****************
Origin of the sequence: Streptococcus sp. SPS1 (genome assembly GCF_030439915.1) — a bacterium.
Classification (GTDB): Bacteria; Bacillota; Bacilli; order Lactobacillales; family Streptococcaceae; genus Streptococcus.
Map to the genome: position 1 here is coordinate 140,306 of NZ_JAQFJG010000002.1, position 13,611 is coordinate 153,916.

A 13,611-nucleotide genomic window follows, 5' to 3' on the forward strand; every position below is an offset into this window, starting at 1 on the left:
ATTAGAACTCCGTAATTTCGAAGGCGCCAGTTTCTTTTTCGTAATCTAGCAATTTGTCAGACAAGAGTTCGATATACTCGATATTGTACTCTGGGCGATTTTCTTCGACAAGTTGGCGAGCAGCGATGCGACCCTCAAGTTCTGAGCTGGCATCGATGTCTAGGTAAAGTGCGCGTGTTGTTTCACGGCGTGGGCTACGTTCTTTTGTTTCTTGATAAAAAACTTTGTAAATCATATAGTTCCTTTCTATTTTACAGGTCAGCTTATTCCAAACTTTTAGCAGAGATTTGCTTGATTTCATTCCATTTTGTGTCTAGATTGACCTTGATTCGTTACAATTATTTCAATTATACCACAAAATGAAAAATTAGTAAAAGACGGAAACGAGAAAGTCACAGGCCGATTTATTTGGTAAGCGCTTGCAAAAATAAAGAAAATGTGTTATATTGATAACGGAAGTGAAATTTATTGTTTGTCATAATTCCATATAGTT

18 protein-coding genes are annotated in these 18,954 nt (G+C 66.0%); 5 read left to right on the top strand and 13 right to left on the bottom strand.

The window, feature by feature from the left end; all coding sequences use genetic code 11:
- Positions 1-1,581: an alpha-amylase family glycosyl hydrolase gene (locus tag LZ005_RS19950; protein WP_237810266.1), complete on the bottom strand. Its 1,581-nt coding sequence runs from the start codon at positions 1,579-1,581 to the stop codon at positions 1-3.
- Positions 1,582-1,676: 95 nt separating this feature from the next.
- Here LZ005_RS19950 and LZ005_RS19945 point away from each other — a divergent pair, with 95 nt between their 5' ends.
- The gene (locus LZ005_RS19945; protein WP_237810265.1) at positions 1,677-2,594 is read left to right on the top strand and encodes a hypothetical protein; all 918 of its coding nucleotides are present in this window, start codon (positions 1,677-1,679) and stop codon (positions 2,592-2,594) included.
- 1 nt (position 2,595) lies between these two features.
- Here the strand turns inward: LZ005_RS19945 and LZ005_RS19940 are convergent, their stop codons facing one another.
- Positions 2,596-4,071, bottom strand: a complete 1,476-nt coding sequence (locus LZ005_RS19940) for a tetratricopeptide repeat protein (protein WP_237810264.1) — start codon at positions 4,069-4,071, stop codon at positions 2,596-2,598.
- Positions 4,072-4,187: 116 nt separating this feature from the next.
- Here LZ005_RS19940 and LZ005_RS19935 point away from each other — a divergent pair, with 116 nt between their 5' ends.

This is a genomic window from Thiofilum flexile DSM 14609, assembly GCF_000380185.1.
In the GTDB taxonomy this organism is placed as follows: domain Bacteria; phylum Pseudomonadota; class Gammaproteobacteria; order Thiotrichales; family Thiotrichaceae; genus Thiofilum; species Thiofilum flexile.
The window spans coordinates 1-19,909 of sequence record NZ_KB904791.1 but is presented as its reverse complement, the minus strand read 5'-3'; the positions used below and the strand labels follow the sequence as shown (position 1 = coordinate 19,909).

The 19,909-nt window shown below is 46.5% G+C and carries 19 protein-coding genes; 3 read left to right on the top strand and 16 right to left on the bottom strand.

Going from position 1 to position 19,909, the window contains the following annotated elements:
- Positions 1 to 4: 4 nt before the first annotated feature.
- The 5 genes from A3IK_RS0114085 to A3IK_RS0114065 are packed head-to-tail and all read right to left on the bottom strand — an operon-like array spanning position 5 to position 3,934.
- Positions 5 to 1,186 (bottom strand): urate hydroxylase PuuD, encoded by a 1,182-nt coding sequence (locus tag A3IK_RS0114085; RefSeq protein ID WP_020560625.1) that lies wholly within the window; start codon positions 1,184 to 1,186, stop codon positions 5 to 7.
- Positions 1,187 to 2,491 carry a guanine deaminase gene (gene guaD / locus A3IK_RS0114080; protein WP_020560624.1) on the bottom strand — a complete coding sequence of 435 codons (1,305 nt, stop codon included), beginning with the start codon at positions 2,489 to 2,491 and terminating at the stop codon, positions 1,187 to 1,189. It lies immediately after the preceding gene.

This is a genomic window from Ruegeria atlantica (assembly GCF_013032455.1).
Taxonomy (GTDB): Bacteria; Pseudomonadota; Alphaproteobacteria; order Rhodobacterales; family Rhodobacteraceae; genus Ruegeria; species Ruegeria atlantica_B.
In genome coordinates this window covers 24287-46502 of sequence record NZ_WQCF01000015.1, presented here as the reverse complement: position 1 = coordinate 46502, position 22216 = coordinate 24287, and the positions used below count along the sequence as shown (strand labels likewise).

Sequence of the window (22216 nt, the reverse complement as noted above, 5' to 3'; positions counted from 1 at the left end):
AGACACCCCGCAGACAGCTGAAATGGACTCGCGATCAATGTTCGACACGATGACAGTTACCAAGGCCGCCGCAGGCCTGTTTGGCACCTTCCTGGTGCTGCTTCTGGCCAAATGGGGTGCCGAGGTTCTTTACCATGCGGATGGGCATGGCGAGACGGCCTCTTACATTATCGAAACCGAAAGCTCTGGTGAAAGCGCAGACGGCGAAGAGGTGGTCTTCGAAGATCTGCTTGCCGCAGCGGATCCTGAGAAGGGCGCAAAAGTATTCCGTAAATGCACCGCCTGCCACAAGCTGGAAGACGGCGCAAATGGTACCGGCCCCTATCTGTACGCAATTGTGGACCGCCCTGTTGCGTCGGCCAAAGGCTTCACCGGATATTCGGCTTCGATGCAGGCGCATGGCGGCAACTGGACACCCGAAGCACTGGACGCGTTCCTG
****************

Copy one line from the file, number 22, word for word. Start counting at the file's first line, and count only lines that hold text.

- Positions 1 to 4: 4 nt before the first annotated feature.